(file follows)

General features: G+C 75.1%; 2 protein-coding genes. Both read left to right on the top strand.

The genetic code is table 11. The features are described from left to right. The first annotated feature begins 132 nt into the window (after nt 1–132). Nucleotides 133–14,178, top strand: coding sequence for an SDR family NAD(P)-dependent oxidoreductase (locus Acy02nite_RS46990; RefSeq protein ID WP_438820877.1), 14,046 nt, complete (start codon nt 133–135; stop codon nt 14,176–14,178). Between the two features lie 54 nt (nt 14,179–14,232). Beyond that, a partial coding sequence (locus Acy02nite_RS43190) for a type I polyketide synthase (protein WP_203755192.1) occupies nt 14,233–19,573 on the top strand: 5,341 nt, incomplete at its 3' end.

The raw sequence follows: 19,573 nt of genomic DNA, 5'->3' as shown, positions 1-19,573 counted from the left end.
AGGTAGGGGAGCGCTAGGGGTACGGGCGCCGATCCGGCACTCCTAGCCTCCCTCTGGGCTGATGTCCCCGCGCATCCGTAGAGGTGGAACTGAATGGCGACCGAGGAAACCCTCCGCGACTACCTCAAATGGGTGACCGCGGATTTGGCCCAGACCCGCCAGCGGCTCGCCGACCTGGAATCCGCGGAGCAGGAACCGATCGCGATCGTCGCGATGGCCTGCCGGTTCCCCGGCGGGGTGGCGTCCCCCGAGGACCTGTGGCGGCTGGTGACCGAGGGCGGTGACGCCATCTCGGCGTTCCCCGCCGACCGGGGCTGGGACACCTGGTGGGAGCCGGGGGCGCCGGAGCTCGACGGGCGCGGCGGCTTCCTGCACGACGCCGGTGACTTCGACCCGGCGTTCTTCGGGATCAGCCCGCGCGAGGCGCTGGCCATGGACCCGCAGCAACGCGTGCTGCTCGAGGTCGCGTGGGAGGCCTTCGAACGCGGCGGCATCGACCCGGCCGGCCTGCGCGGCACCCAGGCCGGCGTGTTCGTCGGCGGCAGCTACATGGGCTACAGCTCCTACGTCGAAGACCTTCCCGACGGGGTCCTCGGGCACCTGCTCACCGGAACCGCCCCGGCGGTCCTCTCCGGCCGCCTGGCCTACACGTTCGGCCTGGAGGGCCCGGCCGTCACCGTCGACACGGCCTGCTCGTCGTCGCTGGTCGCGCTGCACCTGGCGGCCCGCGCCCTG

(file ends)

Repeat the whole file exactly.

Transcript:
General features: G+C 75.1%; 2 protein-coding genes. Both read left to right on the top strand.

The genetic code is table 11. The features are described from left to right. The first annotated feature begins 132 nt into the window (after nt 1–132). Nucleotides 133–14,178, top strand: coding sequence for an SDR family NAD(P)-dependent oxidoreductase (locus Acy02nite_RS46990; RefSeq protein ID WP_438820877.1), 14,046 nt, complete (start codon nt 133–135; stop codon nt 14,176–14,178). Between the two features lie 54 nt (nt 14,179–14,232). Beyond that, a partial coding sequence (locus Acy02nite_RS43190) for a type I polyketide synthase (protein WP_203755192.1) occupies nt 14,233–19,573 on the top strand: 5,341 nt, incomplete at its 3' end.

The raw sequence follows: 19,573 nt of genomic DNA, 5'->3' as shown, positions 1-19,573 counted from the left end.
AGGTAGGGGAGCGCTAGGGGTACGGGCGCCGATCCGGCACTCCTAGCCTCCCTCTGGGCTGATGTCCCCGCGCATCCGTAGAGGTGGAACTGAATGGCGACCGAGGAAACCCTCCGCGACTACCTCAAATGGGTGACCGCGGATTTGGCCCAGACCCGCCAGCGGCTCGCCGACCTGGAATCCGCGGAGCAGGAACCGATCGCGATCGTCGCGATGGCCTGCCGGTTCCCCGGCGGGGTGGCGTCCCCCGAGGACCTGTGGCGGCTGGTGACCGAGGGCGGTGACGCCATCTCGGCGTTCCCCGCCGACCGGGGCTGGGACACCTGGTGGGAGCCGGGGGCGCCGGAGCTCGACGGGCGCGGCGGCTTCCTGCACGACGCCGGTGACTTCGACCCGGCGTTCTTCGGGATCAGCCCGCGCGAGGCGCTGGCCATGGACCCGCAGCAACGCGTGCTGCTCGAGGTCGCGTGGGAGGCCTTCGAACGCGGCGGCATCGACCCGGCCGGCCTGCGCGGCACCCAGGCCGGCGTGTTCGTCGGCGGCAGCTACATGGGCTACAGCTCCTACGTCGAAGACCTTCCCGACGGGGTCCTCGGGCACCTGCTCACCGGAACCGCCCCGGCGGTCCTCTCCGGCCGCCTGGCCTACACGTTCGGCCTGGAGGGCCCGGCCGTCACCGTCGACACGGCCTGCTCGTCGTCGCTGGTCGCGCTGCACCTGGCGGCCCGCGCCCTG